I’m not usually certain of things. My doubt springs crisp and clear. But I could almost hold it, this image – it assaulted me on the train:
In my past life I was a singer who traveled the desert. The Southwest. The Plains.
The memory was as real as pumpkin spice on a cold mountain day.
What could make me so sure – this mousy timid thing – that I was ever a wild woman with dirty frocks and dust in her hair?
Why would I – (simply idling on a long commute) – believe my voice once carried across the Sierras? Or that my slender arms held men seeking fortunes?
I was once a half-breed, before the war, but after the Gold Rush. Beautiful and dangerous.
Centuries lie between her and I. California. The ocean.
Vision’s not 20/20; my lenses are thick. But her eyes – mine – were unyielding. She saw the world and its fires, but it did not make her flinch.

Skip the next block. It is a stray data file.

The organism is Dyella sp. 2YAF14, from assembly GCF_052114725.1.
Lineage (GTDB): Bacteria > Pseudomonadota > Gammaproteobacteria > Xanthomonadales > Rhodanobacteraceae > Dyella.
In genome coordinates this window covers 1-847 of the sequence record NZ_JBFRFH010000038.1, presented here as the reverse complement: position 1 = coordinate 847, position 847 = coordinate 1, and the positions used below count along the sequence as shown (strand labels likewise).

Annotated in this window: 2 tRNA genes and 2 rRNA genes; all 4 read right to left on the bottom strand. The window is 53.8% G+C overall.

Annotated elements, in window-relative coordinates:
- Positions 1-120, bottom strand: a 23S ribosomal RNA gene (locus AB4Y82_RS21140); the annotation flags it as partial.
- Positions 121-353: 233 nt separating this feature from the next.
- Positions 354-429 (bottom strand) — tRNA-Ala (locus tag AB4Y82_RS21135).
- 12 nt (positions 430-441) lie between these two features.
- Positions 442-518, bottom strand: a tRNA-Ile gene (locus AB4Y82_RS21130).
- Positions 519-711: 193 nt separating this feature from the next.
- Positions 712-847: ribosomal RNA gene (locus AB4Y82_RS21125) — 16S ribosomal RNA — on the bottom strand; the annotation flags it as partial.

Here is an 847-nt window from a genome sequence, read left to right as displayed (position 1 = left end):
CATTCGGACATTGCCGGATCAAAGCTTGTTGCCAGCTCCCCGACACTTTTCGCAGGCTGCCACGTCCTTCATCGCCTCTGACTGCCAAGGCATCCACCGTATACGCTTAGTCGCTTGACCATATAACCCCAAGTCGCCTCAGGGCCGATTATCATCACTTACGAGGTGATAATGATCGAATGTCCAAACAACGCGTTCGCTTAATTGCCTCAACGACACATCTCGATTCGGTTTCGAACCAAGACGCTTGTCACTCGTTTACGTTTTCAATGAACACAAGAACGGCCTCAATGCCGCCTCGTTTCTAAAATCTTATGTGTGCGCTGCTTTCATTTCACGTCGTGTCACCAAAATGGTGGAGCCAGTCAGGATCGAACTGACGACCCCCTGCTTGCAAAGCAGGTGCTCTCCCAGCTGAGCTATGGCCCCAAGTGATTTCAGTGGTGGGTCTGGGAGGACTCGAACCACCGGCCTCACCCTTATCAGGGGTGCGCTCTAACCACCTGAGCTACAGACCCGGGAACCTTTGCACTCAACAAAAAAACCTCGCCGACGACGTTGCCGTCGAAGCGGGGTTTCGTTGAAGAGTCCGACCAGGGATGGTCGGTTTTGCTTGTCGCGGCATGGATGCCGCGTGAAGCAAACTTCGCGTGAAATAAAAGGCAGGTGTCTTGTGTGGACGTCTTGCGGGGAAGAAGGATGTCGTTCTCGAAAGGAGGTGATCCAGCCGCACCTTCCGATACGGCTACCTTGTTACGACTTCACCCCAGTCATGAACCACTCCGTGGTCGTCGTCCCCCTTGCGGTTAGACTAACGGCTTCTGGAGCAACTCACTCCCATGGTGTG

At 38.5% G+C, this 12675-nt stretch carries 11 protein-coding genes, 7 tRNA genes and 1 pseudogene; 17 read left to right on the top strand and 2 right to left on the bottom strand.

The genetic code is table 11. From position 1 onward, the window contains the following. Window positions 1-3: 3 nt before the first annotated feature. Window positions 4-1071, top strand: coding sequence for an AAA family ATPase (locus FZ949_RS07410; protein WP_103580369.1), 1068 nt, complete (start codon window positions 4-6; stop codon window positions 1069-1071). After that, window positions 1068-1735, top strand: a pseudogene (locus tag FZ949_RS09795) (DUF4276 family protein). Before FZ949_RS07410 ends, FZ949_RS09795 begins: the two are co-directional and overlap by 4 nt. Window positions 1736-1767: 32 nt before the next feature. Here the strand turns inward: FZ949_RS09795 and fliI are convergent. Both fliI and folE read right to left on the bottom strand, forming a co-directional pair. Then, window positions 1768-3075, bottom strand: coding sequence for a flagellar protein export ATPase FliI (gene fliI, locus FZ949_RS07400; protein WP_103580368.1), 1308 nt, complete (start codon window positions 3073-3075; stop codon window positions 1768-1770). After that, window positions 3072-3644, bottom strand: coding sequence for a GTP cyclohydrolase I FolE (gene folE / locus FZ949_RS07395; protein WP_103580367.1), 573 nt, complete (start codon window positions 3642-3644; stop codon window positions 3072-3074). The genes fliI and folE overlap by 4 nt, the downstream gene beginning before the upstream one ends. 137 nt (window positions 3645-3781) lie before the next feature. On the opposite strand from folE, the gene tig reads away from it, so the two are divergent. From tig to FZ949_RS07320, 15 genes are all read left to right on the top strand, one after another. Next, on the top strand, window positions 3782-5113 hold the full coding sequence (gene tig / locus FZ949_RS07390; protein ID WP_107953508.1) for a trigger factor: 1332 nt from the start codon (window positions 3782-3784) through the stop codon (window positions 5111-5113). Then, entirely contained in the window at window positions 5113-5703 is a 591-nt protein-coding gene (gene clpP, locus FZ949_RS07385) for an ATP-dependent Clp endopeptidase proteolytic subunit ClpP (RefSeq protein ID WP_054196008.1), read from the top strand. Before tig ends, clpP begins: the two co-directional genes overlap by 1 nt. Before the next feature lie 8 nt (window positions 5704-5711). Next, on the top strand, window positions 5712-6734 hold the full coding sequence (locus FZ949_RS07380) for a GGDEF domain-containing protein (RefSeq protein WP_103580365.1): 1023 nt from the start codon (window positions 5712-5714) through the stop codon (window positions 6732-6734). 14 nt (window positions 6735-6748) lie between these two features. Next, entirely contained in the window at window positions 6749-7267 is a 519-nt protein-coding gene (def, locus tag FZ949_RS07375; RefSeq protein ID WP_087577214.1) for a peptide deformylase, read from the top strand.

When the time has come to bridge this divide, I will stand sunburned, but brazen. (Announce that I am alive again.)
Is it right, that she has lifted me up? (I have been down). This past woman, lustful and loud.
Back then, I seemed to have understood that the as of yet untrampled territory, it was mine to seek, mine to claim.
Me, silent but for shuffling
I opened my mouth today.
Earth fell from my tongue.
Sion Dayson is an American writer living in Paris, France. Her work has appeared in Smokelong Quarterly, The Binnacle, The Wall Street Journal, and the anthologies “Sounds of This House” and “Strangers in Paris: New Writing from the City of Light” among other venues. In 2007 she won a Barbara Deming Award for Fiction and she holds an MFA in Writing from Vermont College of Fine Arts. She just finished her first novel, which recently placed as a semifinalist in this year’s William Faulkner Wisdom Competition. She is currently seeking representation for the book. For more information about her work, feel free to visit siondayson.com.